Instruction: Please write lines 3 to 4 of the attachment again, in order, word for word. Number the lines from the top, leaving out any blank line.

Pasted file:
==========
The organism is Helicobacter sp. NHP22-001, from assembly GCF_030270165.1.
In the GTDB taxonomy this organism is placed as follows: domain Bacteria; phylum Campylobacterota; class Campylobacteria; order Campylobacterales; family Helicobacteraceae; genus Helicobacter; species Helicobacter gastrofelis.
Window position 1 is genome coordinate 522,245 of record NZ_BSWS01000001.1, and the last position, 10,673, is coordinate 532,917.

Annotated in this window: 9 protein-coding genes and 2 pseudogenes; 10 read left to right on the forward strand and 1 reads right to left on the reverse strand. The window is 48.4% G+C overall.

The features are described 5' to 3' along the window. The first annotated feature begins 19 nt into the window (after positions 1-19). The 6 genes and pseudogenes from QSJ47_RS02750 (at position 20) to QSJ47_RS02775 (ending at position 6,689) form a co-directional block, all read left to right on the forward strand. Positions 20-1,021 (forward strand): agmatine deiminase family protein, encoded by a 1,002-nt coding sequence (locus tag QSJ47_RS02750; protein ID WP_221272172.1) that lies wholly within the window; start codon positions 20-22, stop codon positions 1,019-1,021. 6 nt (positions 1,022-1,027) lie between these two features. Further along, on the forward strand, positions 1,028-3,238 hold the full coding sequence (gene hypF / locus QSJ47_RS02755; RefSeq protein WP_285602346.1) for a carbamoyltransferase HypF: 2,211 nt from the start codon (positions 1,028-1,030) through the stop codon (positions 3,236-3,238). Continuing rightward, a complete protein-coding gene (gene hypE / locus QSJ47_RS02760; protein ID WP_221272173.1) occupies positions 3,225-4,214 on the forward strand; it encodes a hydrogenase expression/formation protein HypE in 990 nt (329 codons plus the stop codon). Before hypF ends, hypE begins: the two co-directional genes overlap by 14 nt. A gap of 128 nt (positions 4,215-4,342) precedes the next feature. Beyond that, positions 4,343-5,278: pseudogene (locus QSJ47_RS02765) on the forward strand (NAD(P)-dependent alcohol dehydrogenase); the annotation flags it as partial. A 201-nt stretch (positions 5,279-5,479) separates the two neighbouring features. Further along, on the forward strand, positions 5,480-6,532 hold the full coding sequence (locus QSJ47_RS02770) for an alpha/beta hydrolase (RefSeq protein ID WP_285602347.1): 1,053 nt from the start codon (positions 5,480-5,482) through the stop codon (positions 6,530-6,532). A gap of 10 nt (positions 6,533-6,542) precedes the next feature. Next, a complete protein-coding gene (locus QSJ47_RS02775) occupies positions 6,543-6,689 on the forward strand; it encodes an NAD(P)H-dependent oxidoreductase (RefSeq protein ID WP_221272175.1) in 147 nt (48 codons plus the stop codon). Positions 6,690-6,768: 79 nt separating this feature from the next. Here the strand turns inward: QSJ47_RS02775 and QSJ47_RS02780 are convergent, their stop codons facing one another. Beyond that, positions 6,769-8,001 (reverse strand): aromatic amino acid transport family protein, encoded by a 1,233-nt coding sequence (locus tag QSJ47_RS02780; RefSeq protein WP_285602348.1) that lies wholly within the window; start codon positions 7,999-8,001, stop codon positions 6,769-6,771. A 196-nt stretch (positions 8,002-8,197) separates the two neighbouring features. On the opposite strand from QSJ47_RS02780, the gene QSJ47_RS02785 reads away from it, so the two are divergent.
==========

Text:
Window position 1 is genome coordinate 522,245 of record NZ_BSWS01000001.1, and the last position, 10,673, is coordinate 532,917.

Annotated in this window: 9 protein-coding genes and 2 pseudogenes; 10 read left to right on the forward strand and 1 reads right to left on the reverse strand. The window is 48.4% G+C overall.